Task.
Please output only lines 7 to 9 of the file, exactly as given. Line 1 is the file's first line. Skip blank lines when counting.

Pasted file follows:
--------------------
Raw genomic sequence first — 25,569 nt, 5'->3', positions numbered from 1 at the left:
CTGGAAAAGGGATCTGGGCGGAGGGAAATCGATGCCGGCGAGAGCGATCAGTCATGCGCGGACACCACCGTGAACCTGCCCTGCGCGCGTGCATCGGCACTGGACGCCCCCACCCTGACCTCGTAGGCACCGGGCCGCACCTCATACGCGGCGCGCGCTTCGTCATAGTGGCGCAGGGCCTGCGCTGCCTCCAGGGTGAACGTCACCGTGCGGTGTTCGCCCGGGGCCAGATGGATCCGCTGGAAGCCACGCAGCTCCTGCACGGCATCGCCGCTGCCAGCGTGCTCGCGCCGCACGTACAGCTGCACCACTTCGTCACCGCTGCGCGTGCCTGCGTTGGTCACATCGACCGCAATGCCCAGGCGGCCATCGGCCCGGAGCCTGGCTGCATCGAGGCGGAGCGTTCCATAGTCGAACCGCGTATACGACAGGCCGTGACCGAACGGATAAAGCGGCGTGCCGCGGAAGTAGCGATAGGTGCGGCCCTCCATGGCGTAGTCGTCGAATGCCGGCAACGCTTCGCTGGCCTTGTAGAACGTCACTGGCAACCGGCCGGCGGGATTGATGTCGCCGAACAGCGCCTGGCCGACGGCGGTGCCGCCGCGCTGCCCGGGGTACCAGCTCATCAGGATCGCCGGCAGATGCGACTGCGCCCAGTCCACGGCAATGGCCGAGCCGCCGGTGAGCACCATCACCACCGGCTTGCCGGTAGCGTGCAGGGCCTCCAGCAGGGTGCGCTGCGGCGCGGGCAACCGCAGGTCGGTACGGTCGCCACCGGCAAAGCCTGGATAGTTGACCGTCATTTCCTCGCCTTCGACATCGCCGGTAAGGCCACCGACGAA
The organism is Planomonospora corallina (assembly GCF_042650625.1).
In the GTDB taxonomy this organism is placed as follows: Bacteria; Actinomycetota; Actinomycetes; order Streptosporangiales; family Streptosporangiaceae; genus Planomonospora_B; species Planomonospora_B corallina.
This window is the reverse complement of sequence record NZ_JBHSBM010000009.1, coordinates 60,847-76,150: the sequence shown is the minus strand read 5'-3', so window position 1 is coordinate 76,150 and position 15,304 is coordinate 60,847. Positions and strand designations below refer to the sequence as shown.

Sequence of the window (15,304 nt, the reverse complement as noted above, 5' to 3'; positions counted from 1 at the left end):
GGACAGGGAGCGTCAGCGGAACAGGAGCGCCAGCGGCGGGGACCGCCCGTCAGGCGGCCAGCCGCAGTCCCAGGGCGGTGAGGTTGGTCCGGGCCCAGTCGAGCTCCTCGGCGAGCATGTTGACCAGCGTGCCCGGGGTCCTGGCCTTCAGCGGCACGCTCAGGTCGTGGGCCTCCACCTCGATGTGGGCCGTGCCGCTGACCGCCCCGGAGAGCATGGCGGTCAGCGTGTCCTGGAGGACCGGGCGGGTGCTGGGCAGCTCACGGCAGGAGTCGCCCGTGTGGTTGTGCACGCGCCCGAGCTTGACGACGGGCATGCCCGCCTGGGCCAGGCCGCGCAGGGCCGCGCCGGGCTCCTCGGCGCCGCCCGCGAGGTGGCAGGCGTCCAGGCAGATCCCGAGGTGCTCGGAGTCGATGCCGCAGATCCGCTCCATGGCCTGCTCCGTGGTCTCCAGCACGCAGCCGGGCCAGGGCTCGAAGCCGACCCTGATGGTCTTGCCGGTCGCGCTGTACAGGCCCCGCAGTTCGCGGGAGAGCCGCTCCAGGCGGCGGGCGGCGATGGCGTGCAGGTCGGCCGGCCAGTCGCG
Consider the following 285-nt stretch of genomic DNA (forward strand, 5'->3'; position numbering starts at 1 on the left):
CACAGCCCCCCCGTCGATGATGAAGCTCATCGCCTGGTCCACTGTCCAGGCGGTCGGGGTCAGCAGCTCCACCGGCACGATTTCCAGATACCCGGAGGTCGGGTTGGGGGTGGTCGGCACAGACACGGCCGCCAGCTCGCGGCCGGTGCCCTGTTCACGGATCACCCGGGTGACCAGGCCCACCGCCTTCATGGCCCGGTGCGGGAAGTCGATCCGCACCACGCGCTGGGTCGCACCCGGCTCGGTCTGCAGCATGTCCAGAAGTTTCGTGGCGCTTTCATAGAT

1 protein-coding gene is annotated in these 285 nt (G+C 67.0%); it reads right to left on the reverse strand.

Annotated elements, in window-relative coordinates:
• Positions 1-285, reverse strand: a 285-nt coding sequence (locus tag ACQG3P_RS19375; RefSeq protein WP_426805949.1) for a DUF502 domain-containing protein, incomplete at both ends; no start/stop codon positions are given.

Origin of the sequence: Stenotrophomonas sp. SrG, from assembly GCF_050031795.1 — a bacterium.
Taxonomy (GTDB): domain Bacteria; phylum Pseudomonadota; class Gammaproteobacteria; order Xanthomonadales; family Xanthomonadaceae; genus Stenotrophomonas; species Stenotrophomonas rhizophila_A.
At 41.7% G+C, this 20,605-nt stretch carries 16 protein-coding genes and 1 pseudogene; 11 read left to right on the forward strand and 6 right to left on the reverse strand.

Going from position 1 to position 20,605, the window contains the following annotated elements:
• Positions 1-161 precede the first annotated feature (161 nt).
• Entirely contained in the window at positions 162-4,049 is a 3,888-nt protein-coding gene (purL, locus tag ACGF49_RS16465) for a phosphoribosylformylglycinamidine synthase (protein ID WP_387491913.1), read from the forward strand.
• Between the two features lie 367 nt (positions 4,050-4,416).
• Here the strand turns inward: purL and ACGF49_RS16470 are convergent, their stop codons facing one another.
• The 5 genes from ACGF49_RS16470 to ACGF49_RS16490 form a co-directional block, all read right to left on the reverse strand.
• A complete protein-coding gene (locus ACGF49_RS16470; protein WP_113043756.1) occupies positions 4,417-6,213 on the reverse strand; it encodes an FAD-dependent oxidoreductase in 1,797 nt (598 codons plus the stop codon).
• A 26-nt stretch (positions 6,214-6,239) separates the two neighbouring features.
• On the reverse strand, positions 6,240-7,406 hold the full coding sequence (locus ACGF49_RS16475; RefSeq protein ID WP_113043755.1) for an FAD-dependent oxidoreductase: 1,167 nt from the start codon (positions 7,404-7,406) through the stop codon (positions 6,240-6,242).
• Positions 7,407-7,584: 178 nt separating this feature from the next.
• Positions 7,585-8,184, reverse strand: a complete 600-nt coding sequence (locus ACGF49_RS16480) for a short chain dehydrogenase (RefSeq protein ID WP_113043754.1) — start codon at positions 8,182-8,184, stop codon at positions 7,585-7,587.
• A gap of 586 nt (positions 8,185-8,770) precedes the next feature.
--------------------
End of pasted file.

GGACAGGGAGCGTCAGCGGAACAGGAGCGCCAGCGGCGGGGACCGCCCGTCAGGCGGCCAGCCGCAGTCCCAGGGCGGTGAGGTTGGTCCGGGCCCAGTCGAGCTCCTCGGCGAGCATGTTGACCAGCGTGCCCGGGGTCCTGGCCTTCAGCGGCACGCTCAGGTCGTGGGCCTCCACCTCGATGTGGGCCGTGCCGCTGACCGCCCCGGAGAGCATGGCGGTCAGCGTGTCCTGGAGGACCGGGCGGGTGCTGGGCAGCTCACGGCAGGAGTCGCCCGTGTGGTTGTGCACGCGCCCGAGCTTGACGACGGGCATGCCCGCCTGGGCCAGGCCGCGCAGGGCCGCGCCGGGCTCCTCGGCGCCGCCCGCGAGGTGGCAGGCGTCCAGGCAGATCCCGAGGTGCTCGGAGTCGATGCCGCAGATCCGCTCCATGGCCTGCTCCGTGGTCTCCAGCACGCAGCCGGGCCAGGGCTCGAAGCCGACCCTGATGGTCTTGCCGGTCGCGCTGTACAGGCCCCGCAGTTCGCGGGAGAGCCGCTCCAGGCGGCGGGCGGCGATGGCGTGCAGGTCGGCCGGCCAGTCGCG
Consider the following 285-nt stretch of genomic DNA (forward strand, 5'->3'; position numbering starts at 1 on the left):
CACAGCCCCCCCGTCGATGATGAAGCTCATCGCCTGGTCCACTGTCCAGGCGGTCGGGGTCAGCAGCTCCACCGGCACGATTTCCAGATACCCGGAGGTCGGGTTGGGGGTGGTCGGCACAGACACGGCCGCCAGCTCGCGGCCGGTGCCCTGTTCACGGATCACCCGGGTGACCAGGCCCACCGCCTTCATGGCCCGGTGCGGGAAGTCGATCCGCACCACGCGCTGGGTCGCACCCGGCTCGGTCTGCAGCATGTCCAGAAGTTTCGTGGCGCTTTCATAGAT